Late Breaking News

250 – Efficacy and safety of siponimod in secondary progressive multiple sclerosis – results of the placebo controlled, double-blind, Phase III EXPAND studyL. Kappos, Basel, Switzerland
Background: There is high unmet need for treatments that delay disability progression in secondary progressive multiple sclerosis (SPMS). Siponimod (BAF312) is an orally active selective modulator of the sphingosine-1-phosphate receptor subtypes 1 and 5. EXPAND is the largest randomised controlled study in SPMS to date.
Objective: EXPAND is a phase 3, multicentre, randomised, double-blind, placebo-controlled study designed to evaluate the efficacy, safety and tolerability of siponimod in treatment of SPMS.
Design/methods: Patients with SPMS, defined by a progressive increase in disability (of ≥6 months duration) in the absence or independent of relapses, aged 18‒60 years and an Expanded Disability Status Scale (EDSS) score from 3.0‒6.5 were enrolled. Eligible patients were randomised (2:1) to receive either 2mg once daily siponimod (following initial dose titration starting at 0.25mg) or matching placebo. The event-driven study design allowed the blinded Core study stop after a pre-specified number of confirmed disability progression (CDP) events occurred. The primar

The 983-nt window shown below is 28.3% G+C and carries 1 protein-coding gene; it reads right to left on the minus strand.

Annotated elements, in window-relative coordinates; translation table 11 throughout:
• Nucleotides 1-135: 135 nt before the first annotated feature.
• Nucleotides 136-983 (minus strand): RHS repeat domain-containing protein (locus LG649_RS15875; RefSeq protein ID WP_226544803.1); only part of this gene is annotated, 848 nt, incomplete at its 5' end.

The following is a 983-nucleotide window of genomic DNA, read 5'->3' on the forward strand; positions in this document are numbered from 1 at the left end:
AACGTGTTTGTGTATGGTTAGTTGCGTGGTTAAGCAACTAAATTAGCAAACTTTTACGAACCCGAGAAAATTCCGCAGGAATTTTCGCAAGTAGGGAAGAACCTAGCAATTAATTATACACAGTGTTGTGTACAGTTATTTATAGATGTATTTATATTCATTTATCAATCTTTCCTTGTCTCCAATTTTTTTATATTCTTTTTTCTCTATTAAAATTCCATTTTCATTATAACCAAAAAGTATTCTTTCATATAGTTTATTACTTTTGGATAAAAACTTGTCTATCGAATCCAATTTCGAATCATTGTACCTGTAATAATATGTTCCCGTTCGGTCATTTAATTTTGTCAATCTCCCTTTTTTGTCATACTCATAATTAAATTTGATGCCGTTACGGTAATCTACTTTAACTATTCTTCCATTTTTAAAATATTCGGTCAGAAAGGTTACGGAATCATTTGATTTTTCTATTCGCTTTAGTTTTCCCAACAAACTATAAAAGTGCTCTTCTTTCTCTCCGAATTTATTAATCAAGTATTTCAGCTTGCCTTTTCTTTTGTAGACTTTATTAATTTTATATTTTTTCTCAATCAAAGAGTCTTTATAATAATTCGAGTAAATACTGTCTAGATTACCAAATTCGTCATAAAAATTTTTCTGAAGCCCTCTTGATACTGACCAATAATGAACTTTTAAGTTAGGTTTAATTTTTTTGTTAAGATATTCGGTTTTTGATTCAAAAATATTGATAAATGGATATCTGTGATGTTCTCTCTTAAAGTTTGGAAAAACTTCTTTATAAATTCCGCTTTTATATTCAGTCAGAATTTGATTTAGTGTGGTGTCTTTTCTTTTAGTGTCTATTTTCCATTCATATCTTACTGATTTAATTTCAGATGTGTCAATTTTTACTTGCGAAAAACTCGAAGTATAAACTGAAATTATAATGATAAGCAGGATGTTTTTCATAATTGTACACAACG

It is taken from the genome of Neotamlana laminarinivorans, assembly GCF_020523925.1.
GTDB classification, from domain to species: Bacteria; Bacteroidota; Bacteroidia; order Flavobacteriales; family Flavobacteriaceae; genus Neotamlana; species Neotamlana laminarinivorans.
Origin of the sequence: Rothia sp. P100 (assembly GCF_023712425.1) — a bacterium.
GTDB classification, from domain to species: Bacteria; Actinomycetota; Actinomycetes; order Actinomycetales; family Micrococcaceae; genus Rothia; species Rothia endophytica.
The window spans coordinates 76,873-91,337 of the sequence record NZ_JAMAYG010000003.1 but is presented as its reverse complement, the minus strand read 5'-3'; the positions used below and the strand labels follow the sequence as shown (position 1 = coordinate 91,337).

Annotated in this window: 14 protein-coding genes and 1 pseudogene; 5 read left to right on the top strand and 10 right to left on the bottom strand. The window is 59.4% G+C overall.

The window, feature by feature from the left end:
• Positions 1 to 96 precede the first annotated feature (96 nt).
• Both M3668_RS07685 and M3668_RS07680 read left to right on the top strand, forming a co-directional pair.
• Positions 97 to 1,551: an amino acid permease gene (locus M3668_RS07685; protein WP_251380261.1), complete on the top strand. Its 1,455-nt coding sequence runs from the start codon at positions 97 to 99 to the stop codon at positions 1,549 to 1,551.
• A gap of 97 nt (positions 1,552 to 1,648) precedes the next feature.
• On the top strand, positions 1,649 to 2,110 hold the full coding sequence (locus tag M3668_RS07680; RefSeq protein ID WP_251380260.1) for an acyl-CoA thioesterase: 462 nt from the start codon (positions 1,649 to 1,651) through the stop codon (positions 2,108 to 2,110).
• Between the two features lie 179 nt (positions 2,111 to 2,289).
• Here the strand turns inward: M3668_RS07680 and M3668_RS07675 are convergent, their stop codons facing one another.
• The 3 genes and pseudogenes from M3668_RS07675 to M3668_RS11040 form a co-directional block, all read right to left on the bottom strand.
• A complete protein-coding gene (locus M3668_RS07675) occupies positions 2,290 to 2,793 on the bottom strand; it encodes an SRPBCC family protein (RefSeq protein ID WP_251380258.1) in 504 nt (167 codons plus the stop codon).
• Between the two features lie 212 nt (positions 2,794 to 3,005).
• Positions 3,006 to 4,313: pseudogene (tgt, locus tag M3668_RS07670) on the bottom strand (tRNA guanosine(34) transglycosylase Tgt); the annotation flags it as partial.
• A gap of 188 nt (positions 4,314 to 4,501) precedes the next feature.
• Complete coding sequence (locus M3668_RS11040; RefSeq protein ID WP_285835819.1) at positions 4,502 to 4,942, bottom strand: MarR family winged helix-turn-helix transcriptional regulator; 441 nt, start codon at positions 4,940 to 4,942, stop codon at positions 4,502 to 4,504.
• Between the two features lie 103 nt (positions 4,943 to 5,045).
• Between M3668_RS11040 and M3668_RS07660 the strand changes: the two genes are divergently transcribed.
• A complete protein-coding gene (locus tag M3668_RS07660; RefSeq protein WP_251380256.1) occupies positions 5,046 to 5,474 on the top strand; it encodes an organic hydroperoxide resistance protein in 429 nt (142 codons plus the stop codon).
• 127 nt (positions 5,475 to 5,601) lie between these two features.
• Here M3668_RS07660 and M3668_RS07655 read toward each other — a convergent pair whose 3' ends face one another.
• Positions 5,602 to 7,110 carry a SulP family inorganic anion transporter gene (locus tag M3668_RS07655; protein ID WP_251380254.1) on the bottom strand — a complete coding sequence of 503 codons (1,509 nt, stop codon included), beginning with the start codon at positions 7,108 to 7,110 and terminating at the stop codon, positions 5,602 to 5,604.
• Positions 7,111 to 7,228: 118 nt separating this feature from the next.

y efficacy outcome was time to 3-month CDP measured by EDSS. The key secondary outcomes were time to confirmed worsening of ≥20% from baseline in the timed 25-foot walk test and T2 lesion volume change from baseline. Safety assessments included reporting of adverse events (AEs), serious AEs (SAEs) and clinically notable laboratory abnormalities. Patients who completed the Core phase were offered to receive open-label siponimod in the Extension phase.